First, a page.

London gallery and shop Vessel this week announces an ambitious scheme that will bring together some of Britain’s top creative talent and Italian Murano glass producer Salviati.
The Salviati Meets London exhibition will give Ross Lovegrove, Future Systems’ Amanda Levete, Paul Cocksedge, Studio Dillon’s Jane Dillon and Tom Grieves, and Thomas Heatherwick the opportunity to produce ranges of limited-edition, blown-glass pieces to their own designs.
Vessel will display and sell the work in its Notting Hill space from 24 September.
‘We like to see ourselves as a catalyst in the design world, and we thought it would be nice to offer British designers the chance to work with blown glass,’ says Vessel co-owner and art director Angel Monzon.
He adds that the five participants have since December been collaborating with the project’s technical director Simon Moore, formerly head of Salviati’s design studio and creative director of Dartington Crystal.
They are currently working at the Royal College of Art, which is sponsoring the project through the use of its furnace.
However, later this month, they will spend three days at Salviati’s studios in Murano, where their designs will come to fruition.
‘I like the idea [of Salviati Meets London], because there isn’t much initiative at that level in London,’ says Lovegrove. He plans to create three polished, stainless steel sets for the exhibition, which will display up to five hand-blown sculptural ‘monoliths’ apiece.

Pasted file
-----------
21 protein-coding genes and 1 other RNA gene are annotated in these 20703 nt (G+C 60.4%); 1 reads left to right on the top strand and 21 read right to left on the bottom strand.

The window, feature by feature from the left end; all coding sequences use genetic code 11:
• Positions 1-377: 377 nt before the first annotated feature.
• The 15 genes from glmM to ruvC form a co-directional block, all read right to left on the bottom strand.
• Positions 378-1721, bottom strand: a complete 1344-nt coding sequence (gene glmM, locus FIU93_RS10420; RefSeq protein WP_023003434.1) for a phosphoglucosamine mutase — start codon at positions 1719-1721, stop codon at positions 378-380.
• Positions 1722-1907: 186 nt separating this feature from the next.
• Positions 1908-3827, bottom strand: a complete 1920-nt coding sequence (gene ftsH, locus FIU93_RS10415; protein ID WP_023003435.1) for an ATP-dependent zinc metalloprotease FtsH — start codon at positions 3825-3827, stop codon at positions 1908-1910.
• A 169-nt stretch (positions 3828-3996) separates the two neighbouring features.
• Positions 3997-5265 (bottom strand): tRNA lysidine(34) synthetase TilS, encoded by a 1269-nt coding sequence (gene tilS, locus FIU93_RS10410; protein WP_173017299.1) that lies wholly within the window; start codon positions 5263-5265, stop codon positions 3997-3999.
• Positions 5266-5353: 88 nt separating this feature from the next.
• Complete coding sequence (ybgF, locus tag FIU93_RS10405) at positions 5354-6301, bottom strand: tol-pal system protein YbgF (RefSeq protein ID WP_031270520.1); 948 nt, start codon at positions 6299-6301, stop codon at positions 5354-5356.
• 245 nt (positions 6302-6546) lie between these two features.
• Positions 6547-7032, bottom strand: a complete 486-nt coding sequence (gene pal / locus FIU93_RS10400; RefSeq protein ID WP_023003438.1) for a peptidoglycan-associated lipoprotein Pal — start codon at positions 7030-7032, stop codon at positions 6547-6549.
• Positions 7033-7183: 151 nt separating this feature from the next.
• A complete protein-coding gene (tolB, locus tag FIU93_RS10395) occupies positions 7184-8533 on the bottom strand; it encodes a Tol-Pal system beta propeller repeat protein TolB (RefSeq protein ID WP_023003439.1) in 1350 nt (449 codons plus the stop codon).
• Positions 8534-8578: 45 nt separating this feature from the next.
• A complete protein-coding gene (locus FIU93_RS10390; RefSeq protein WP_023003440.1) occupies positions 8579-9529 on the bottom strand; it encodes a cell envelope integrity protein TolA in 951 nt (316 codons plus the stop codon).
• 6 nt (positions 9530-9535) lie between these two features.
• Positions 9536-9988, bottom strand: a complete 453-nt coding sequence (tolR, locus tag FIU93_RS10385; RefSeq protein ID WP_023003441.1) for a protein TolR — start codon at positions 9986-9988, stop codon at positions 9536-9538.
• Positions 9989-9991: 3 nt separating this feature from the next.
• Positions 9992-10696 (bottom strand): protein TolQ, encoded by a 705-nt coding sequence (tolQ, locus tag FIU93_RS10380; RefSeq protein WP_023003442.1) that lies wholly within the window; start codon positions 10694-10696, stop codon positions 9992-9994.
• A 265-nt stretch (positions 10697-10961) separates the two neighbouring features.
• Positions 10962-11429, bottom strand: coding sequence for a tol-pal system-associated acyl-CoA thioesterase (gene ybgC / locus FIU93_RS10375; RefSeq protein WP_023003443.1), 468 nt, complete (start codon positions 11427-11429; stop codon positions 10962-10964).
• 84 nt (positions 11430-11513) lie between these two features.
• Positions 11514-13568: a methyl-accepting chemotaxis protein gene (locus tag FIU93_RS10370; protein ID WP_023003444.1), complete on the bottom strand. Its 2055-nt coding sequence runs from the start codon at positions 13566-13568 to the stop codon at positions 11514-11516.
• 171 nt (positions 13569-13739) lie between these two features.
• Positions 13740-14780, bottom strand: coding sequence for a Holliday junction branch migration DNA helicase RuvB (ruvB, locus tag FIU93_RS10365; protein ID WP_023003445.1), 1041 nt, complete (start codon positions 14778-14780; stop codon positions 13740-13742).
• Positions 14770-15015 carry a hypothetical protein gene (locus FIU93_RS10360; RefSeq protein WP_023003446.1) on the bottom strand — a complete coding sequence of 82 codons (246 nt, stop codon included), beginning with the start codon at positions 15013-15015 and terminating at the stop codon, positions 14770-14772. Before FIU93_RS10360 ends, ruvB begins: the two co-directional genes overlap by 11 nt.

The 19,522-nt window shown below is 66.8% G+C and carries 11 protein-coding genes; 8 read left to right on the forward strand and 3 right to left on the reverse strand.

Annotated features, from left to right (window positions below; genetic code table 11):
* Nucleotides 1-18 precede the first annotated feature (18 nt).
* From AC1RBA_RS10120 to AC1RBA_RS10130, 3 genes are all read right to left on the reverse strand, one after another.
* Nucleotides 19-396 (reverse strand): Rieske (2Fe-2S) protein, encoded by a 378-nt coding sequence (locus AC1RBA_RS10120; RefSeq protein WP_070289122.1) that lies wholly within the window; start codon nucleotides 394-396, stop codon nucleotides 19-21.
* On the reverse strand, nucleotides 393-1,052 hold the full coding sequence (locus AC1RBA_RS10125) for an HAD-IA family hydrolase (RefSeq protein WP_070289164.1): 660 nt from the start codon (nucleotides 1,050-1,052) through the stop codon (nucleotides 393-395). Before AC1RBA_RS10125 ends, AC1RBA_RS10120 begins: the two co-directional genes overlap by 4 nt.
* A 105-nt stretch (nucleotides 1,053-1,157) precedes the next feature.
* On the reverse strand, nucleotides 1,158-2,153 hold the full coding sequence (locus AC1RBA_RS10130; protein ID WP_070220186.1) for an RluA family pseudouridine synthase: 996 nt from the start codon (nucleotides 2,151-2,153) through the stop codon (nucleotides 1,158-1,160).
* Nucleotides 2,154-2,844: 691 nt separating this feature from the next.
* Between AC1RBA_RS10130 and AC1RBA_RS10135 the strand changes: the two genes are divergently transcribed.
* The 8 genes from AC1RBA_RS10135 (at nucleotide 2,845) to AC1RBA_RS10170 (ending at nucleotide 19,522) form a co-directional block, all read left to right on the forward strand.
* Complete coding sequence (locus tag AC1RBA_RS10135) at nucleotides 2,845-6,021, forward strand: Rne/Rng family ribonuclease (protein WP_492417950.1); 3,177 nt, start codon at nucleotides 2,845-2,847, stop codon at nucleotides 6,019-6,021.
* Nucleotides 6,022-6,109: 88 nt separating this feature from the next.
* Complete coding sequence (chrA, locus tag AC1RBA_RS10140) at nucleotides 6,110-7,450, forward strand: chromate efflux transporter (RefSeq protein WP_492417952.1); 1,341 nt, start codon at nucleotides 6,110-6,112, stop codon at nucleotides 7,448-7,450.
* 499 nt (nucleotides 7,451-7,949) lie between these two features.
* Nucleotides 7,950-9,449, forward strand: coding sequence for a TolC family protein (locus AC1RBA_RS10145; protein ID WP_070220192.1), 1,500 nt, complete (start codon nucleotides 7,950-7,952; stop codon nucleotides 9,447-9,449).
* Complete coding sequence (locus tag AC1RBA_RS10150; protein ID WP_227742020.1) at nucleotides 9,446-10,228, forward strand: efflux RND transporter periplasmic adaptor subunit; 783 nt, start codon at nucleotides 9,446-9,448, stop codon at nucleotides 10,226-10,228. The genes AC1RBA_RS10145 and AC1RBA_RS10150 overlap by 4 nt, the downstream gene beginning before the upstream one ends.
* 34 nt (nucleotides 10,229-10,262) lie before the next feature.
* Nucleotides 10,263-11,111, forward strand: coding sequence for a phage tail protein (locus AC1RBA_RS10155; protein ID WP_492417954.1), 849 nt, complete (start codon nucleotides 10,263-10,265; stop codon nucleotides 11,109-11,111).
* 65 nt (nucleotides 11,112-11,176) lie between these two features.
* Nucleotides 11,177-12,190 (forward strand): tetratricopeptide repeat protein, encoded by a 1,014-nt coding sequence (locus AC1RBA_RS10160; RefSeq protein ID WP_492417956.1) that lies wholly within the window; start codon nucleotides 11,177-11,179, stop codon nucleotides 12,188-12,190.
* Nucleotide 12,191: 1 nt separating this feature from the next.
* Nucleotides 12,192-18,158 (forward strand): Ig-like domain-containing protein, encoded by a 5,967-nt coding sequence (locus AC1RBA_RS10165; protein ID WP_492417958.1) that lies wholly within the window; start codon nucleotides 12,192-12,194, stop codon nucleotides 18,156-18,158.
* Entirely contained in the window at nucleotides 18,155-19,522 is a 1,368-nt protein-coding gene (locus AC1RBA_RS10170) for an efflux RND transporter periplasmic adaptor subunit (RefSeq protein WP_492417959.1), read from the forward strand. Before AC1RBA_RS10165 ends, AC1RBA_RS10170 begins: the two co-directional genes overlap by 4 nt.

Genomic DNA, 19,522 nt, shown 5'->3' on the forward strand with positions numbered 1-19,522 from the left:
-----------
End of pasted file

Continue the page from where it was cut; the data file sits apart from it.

‘I’m looking at reflection, organic sculptural forms – and pushing the material to its limits,’ he says. ‘It may be that I illuminate the pieces as well.’
Levete is producing ‘giant platters in folded, organic shapes’, while Cocksedge is developing lighting that will encompass a bead of mercury. ‘It will act as an on-off switch, depending on which way it’s tilted,’ says Monzon.
Heatherwick plans to create blown-glass furniture, and Dillon will experiment with the traditional technique Zanfirico, or filigree.
The first Salviati Meets London event was held by Vessel in 2000. Then, Anish Kapoor, Tom Dixon, Nigel Coates and Tord Boontje collaborated with Salviati – with both Dixon’s and Boontje’s work subsequently going into production.